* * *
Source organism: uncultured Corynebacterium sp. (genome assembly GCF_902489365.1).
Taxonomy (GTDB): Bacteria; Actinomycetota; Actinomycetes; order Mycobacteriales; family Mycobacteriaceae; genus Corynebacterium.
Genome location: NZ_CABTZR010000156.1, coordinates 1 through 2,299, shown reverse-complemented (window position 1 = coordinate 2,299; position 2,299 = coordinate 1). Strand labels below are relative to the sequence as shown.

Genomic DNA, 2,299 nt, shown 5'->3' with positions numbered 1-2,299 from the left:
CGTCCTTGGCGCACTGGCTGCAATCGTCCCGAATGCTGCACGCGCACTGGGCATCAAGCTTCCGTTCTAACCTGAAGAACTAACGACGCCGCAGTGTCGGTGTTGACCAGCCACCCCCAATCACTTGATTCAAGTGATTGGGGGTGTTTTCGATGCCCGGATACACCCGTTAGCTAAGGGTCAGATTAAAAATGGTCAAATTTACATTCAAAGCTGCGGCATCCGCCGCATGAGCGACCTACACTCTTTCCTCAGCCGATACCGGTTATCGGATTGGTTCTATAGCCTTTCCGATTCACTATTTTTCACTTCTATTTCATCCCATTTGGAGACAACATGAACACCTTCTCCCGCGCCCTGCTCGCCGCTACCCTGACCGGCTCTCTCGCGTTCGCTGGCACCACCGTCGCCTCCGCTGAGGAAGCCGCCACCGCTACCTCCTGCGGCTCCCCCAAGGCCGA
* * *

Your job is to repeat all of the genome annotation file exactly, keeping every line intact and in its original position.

Source organism: uncultured Corynebacterium sp. (genome assembly GCF_902489365.1).
Taxonomy (GTDB): Bacteria; Actinomycetota; Actinomycetes; order Mycobacteriales; family Mycobacteriaceae; genus Corynebacterium.
Genome location: NZ_CABTZR010000156.1, coordinates 1 through 2,299, shown reverse-complemented (window position 1 = coordinate 2,299; position 2,299 = coordinate 1). Strand labels below are relative to the sequence as shown.

Genomic DNA, 2,299 nt, shown 5'->3' with positions numbered 1-2,299 from the left:
CGTCCTTGGCGCACTGGCTGCAATCGTCCCGAATGCTGCACGCGCACTGGGCATCAAGCTTCCGTTCTAACCTGAAGAACTAACGACGCCGCAGTGTCGGTGTTGACCAGCCACCCCCAATCACTTGATTCAAGTGATTGGGGGTGTTTTCGATGCCCGGATACACCCGTTAGCTAAGGGTCAGATTAAAAATGGTCAAATTTACATTCAAAGCTGCGGCATCCGCCGCATGAGCGACCTACACTCTTTCCTCAGCCGATACCGGTTATCGGATTGGTTCTATAGCCTTTCCGATTCACTATTTTTCACTTCTATTTCATCCCATTTGGAGACAACATGAACACCTTCTCCCGCGCCCTGCTCGCCGCTACCCTGACCGGCTCTCTCGCGTTCGCTGGCACCACCGTCGCCTCCGCTGAGGAAGCCGCCACCGCTACCTCCTGCGGCTCCCCCAAGGCCGA